More people fell victim to phishing scams in 2022 than any other cybersecurity threat, according to the latest edition of the FBI’s Internet Crime Report.
More than 300,000 people reported being scammed through phishing attempts than the other top crime types combined—non-payment / non-delivery, extortion, tech support, and personal data breach.
As phishing attempts—and success rates—increase, it’s worth taking a look at what phishing is, how your business can detect and protect against it, and what to do if an attack is successful.
Phishing is a cybersecurity scam in which hackers disguise themselves as a reputable person, company, or entity in email, social media messages, text messages, and other forms of communication to collect login credentials or account information.
Examples of phishing techniques include:
Phishing is part of a broader cybersecurity risk known as social engineering.
All of these are things most people do regularly, so how do you figure out what’s real and what’s not?
Phishing attacks typically have telltale signs, like:
If any of these requests seem out of the ordinary, contacting the person or organization directly through another method is best.
For example, if you’ve never purchased from or worked with a company before, don’t click or respond to anything within the suspected phishing email.
Instead, open a new browser window, search for that company, and find a way to contact them through their website with a phone number, support email, or live chat service.
The easiest way to prevent phishing is by asking yourself one question:
Do you know the person or organization that’s contacting you?
If you do, that’s a good start.
However, still, proceed with caution by contacting them through another verified method.
For companies, that likely means using a company phone number or website.
For people, text or call them if you know their number, or email them by starting a new email chain if you know their email.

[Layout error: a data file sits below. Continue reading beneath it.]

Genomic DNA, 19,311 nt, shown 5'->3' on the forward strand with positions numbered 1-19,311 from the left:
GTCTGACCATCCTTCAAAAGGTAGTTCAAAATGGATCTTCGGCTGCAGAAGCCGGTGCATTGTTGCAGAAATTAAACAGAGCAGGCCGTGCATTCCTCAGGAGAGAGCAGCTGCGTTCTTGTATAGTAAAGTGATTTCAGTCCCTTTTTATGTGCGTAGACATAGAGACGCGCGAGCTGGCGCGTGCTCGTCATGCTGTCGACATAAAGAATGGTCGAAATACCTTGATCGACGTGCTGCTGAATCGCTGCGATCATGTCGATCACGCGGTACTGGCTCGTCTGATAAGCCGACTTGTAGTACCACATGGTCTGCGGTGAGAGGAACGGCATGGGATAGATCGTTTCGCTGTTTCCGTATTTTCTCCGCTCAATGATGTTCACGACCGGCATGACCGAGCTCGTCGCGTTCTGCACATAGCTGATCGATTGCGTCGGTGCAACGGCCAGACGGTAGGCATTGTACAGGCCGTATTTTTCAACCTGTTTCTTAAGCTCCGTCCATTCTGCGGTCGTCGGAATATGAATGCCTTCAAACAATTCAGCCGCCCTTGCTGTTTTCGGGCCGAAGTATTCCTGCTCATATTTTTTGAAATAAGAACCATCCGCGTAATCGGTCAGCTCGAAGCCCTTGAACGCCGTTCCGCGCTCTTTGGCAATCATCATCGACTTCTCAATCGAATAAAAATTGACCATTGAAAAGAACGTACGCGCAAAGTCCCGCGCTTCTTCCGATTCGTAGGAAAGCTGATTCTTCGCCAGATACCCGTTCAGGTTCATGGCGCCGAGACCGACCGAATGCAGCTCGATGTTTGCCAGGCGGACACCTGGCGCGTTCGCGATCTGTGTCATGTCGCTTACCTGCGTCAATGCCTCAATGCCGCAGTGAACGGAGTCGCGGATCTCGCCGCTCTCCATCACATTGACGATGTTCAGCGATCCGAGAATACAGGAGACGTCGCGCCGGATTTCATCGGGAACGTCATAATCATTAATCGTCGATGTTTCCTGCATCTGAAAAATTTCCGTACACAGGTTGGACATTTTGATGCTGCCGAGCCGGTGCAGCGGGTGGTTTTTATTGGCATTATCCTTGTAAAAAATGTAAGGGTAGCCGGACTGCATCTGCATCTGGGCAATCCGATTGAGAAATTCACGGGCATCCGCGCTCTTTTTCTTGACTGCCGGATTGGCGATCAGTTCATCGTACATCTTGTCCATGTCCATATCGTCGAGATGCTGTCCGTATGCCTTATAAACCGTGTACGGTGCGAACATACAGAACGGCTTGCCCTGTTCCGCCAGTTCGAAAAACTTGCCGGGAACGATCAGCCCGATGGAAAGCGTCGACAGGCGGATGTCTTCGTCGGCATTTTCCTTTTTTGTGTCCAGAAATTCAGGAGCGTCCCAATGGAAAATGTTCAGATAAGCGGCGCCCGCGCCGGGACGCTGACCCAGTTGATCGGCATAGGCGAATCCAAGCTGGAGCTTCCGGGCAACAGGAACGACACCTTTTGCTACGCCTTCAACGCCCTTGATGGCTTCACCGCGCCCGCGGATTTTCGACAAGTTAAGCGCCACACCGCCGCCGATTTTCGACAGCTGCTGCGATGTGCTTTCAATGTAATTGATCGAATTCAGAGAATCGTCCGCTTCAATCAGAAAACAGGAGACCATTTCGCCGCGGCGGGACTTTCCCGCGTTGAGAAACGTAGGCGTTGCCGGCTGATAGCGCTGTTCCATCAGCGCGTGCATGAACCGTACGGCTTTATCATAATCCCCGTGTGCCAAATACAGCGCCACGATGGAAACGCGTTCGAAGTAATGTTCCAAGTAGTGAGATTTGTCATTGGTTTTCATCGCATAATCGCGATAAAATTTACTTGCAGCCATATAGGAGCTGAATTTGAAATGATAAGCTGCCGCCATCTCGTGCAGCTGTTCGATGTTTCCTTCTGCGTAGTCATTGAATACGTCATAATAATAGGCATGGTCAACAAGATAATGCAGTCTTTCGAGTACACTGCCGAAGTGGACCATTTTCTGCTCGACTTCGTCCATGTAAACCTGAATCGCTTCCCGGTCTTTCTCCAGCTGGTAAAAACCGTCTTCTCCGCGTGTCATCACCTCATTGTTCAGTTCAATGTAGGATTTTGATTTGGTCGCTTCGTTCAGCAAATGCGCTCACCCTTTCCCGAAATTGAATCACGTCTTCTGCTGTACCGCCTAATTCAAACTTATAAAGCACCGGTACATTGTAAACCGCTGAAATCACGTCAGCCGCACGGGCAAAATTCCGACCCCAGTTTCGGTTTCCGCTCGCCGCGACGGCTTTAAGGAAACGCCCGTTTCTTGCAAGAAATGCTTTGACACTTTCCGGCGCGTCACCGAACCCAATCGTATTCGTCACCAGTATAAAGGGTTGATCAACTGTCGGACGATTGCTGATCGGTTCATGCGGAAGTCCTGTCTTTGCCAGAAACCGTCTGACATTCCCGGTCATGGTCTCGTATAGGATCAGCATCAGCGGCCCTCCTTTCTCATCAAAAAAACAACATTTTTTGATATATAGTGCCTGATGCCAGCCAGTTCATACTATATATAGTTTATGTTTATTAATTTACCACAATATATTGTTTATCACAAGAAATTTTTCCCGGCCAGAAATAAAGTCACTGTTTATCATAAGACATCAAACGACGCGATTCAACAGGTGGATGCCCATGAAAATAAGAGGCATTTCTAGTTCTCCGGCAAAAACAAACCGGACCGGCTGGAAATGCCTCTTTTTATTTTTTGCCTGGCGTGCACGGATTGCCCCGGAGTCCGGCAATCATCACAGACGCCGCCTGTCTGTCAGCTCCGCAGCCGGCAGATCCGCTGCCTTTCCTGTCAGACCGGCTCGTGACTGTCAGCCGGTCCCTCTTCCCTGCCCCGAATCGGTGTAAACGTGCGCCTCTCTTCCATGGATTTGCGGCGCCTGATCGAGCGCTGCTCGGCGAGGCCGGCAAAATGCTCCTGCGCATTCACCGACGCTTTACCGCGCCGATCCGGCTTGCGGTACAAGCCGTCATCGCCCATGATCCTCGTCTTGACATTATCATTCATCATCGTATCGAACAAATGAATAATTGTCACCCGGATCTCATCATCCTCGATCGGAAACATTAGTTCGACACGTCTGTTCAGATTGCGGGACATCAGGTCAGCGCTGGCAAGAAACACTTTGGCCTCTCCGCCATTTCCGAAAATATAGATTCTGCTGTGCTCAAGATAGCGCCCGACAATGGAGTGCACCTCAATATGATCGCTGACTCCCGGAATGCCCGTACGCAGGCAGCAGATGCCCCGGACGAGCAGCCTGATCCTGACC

If you don’t know the person or organization, it could be a scam.
Follow the recommended steps outlined above to get in contact with them.
Two other ways to prevent phishing and its potentially disastrous effects include enabling multifactor authentication and backing up your data to a location besides your home or office network.
At home, you can back up your data onto physical hard drives or a cloud service (one often comes with your phone plan as an add-on service).
IT departments should back up company data on a separate cloud network so an attack cannot infiltrate further.
Your IT department or managed service provider may also run phishing simulations as part of a security awareness program.
If you accidentally clicked on that Facebook message or email, verify whether your device’s security software is updated.
(Side note: Hackers hate updates, so we recommend regularly updating software and operating systems).
Additionally, report the incident and notify your IT department so they can monitor any unusual activity on your computer or network as a whole.
If it turns out to be nothing, great.
If there is a cybersecurity breach, they can help stop it before it spreads too far.
Depending on the nature of the information, you may consider taking additional steps:
Read more on phishing:
How secure is your company’s data? Phishing is one way to experience a cybersecurity incident, but hackers can access your protected information in other ways, too. Download our Data Security Checklist to see how well your data is protected against today’s common cyberthreats!